As a result the GDPR ensures that all organisations which collect and keep data will take their use (and abuse) much more seriously”
The GDPR will have effects on my weblog as well. See WordPress.org:
GDPR Compliance Tools in WordPress.
“GDPR compliance is an important consideration for all WordPress websites. The GDPR Compliance team is looking for help to test the privacy tools that are currently being developed in core.
What is GDPR?
GDPR stands for General Data Protection Regulation and is intended to strengthen and unify data protection for all individuals within the European Union. Its primary aim is to give control back to the EU residents over their personal data.
Why the urgency? Although the GDPR was introduced two years ago, it becomes enforceable starting May 25, 2018.”
Deutsche Welle: Barley pocht bei Facebook auf umfassende Aufklärung. “Im Skandal um mutmaßlichen Missbrauch von Millionen Facebook-Daten erhöht Bundesjustizministerin Barley den Druck. Sie bestellte die Spitzen von Facebook Europe für kommende Woche in ihr Ministerium ein.”
“Schon zuvor hatte die Ministerin betont, es sei nicht hinnehmbar, dass Nutzer in sozialen Netzwerken “gegen ihren Willen ausgeleuchtet werden, um sie ganz gezielt mit Wahlwerbung oder Hass gegen den politischen Gegner zu bombardieren”. Solche Wahlkampfmethoden seien “eine Gefahr für die Demokratie”. Europa habe beim Datenschutz ein sehr viel strengeres Recht als die USA, betonte die Ministerin.
Auch die EU-Justizkommissarin Vera Jourová warnte angesichts des Datenskandals, die Demokratie sei bedroht. Sie sagte in Washington, in dem Fall gehe es nicht nur um den Schutz persönlicher Daten, er habe “massive Auswirkungen” auf die demokratische Debatte und Wahlen. Es sei in das Privatleben von Menschen eingegriffen worden, fügte sie hinzu. Es handele sich um eine “heftige Manipulation” von Meinungen, die sich in Wahlergebnissen spiegelten.”
Die Zeit: EU-Parlament lädt Mark Zuckerberg vor. “Nach der Datenaffäre will Präsident Antonio Tajani den Firmenchef vor dem EU-Parlament befragen. Erste US-Investoren reichen Klage gegen Facebook ein.”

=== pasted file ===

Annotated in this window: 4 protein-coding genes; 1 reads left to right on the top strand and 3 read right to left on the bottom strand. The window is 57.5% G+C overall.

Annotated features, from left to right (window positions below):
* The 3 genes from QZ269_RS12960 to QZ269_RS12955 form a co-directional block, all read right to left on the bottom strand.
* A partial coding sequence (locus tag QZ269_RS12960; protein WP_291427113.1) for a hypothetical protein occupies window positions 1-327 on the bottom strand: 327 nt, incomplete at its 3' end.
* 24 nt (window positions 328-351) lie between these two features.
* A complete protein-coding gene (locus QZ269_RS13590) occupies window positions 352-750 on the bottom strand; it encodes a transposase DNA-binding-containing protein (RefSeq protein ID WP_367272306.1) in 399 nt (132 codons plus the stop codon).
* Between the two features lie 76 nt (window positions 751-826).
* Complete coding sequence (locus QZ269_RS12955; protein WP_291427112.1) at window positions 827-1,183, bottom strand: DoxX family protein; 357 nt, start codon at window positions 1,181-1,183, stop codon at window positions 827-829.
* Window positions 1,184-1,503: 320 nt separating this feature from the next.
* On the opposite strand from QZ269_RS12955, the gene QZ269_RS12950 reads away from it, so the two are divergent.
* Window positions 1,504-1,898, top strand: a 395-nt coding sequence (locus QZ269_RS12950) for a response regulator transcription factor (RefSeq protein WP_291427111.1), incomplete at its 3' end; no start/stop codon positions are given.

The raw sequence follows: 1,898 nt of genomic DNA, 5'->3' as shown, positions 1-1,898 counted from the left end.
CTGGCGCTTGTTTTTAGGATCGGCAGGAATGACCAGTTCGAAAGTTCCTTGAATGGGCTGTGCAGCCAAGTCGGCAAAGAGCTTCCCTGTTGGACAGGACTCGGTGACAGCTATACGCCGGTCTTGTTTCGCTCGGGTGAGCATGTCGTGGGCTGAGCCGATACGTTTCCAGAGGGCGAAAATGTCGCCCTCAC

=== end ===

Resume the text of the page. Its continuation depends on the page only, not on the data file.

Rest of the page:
Die Zeit: Datenaffäre: US-Investoren verklagen Facebook. “Anteilseigner fühlen sich von Facebook in die Irre geführt und haben Klage eingereicht. Das Unternehmen teilte mit, man sei sich “des Ernstes der Lage bewusst”.”
The Washington Post: FTC opens investigation into Facebook after Cambridge Analytica scrapes millions of users’ personal information.
“Recently, though, former FTC officials have said that Facebook’s entanglement with Cambridge Analytica may have violated the company’s legal agreement with the federal watchdog agency. Whistleblowers in recent days contend that Cambridge Analytica collected information about users and their friends under a since-ceased policy governing third-party apps on Facebook – then kept that data even after Facebook asked that it be deleted.
About 270,000 users downloaded Cambridge Analytica’s app. But the firm was able to obtain personal information about their friends, who likely had no knowledge that their data was being collected. Roughly 50 million people may have been affected.
If the FTC ultimately finds that Facebook broke that agreement, it could fine the company $40,000 for each violation.”
More on this at MetaFilter : Six Degrees Of Surveillance.